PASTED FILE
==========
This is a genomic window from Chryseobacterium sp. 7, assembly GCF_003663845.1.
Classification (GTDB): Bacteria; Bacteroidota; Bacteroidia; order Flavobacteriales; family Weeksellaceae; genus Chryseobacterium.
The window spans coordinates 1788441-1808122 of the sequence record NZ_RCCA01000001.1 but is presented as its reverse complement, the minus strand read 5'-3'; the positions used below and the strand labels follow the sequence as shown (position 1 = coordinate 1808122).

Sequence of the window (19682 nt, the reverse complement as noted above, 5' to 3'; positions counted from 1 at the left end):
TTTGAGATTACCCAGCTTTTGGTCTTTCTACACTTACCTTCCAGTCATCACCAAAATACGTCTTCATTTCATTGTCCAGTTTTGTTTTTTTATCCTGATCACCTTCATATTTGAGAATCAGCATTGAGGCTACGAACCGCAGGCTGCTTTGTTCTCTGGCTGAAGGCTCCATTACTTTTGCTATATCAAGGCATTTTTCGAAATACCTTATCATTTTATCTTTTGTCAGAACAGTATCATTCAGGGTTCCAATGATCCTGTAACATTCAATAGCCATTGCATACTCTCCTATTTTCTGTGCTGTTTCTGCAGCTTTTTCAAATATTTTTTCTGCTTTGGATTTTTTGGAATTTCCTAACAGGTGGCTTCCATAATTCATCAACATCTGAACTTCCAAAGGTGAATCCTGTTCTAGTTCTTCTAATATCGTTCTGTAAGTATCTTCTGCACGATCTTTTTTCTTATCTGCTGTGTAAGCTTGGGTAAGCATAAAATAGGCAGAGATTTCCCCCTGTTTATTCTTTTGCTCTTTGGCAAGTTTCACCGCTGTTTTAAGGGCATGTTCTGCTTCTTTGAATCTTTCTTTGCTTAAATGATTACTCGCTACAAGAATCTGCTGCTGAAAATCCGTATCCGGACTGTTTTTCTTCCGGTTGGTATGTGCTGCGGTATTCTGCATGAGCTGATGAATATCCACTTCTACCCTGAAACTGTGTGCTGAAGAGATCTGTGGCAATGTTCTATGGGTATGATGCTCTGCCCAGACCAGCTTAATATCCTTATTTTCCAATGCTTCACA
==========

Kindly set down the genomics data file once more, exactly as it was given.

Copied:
This is a genomic window from Chryseobacterium sp. 7, assembly GCF_003663845.1.
Classification (GTDB): Bacteria; Bacteroidota; Bacteroidia; order Flavobacteriales; family Weeksellaceae; genus Chryseobacterium.
The window spans coordinates 1788441-1808122 of the sequence record NZ_RCCA01000001.1 but is presented as its reverse complement, the minus strand read 5'-3'; the positions used below and the strand labels follow the sequence as shown (position 1 = coordinate 1808122).

Sequence of the window (19682 nt, the reverse complement as noted above, 5' to 3'; positions counted from 1 at the left end):
TTTGAGATTACCCAGCTTTTGGTCTTTCTACACTTACCTTCCAGTCATCACCAAAATACGTCTTCATTTCATTGTCCAGTTTTGTTTTTTTATCCTGATCACCTTCATATTTGAGAATCAGCATTGAGGCTACGAACCGCAGGCTGCTTTGTTCTCTGGCTGAAGGCTCCATTACTTTTGCTATATCAAGGCATTTTTCGAAATACCTTATCATTTTATCTTTTGTCAGAACAGTATCATTCAGGGTTCCAATGATCCTGTAACATTCAATAGCCATTGCATACTCTCCTATTTTCTGTGCTGTTTCTGCAGCTTTTTCAAATATTTTTTCTGCTTTGGATTTTTTGGAATTTCCTAACAGGTGGCTTCCATAATTCATCAACATCTGAACTTCCAAAGGTGAATCCTGTTCTAGTTCTTCTAATATCGTTCTGTAAGTATCTTCTGCACGATCTTTTTTCTTATCTGCTGTGTAAGCTTGGGTAAGCATAAAATAGGCAGAGATTTCCCCCTGTTTATTCTTTTGCTCTTTGGCAAGTTTCACCGCTGTTTTAAGGGCATGTTCTGCTTCTTTGAATCTTTCTTTGCTTAAATGATTACTCGCTACAAGAATCTGCTGCTGAAAATCCGTATCCGGACTGTTTTTCTTCCGGTTGGTATGTGCTGCGGTATTCTGCATGAGCTGATGAATATCCACTTCTACCCTGAAACTGTGTGCTGAAGAGATCTGTGGCAATGTTCTATGGGTATGATGCTCTGCCCAGACCAGCTTAATATCCTTATTTTCCAATGCTTCACA